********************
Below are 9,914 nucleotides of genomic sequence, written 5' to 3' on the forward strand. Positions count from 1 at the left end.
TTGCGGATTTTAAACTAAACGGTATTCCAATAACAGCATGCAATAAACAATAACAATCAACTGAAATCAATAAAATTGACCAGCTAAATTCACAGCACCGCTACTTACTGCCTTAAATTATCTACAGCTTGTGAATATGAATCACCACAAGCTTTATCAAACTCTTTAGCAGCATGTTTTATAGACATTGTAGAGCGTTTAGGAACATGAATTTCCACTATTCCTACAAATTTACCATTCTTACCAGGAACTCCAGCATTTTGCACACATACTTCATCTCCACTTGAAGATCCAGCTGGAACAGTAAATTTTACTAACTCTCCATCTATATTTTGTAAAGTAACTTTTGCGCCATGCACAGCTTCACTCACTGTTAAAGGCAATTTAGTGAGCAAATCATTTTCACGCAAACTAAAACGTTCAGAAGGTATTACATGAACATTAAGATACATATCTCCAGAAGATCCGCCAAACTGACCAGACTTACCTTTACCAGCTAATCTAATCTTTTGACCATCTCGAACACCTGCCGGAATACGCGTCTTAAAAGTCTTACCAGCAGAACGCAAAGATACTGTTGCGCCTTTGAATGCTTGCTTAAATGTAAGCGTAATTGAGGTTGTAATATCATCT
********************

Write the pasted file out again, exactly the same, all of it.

Below are 9,914 nucleotides of genomic sequence, written 5' to 3' on the forward strand. Positions count from 1 at the left end.
TTGCGGATTTTAAACTAAACGGTATTCCAATAACAGCATGCAATAAACAATAACAATCAACTGAAATCAATAAAATTGACCAGCTAAATTCACAGCACCGCTACTTACTGCCTTAAATTATCTACAGCTTGTGAATATGAATCACCACAAGCTTTATCAAACTCTTTAGCAGCATGTTTTATAGACATTGTAGAGCGTTTAGGAACATGAATTTCCACTATTCCTACAAATTTACCATTCTTACCAGGAACTCCAGCATTTTGCACACATACTTCATCTCCACTTGAAGATCCAGCTGGAACAGTAAATTTTACTAACTCTCCATCTATATTTTGTAAAGTAACTTTTGCGCCATGCACAGCTTCACTCACTGTTAAAGGCAATTTAGTGAGCAAATCATTTTCACGCAAACTAAAACGTTCAGAAGGTATTACATGAACATTAAGATACATATCTCCAGAAGATCCGCCAAACTGACCAGACTTACCTTTACCAGCTAATCTAATCTTTTGACCATCTCGAACACCTGCCGGAATACGCGTCTTAAAAGTCTTACCAGCAGAACGCAAAGATACTGTTGCGCCTTTGAATGCTTGCTTAAATGTAAGCGTAATTGAGGTTGTAATATCATCT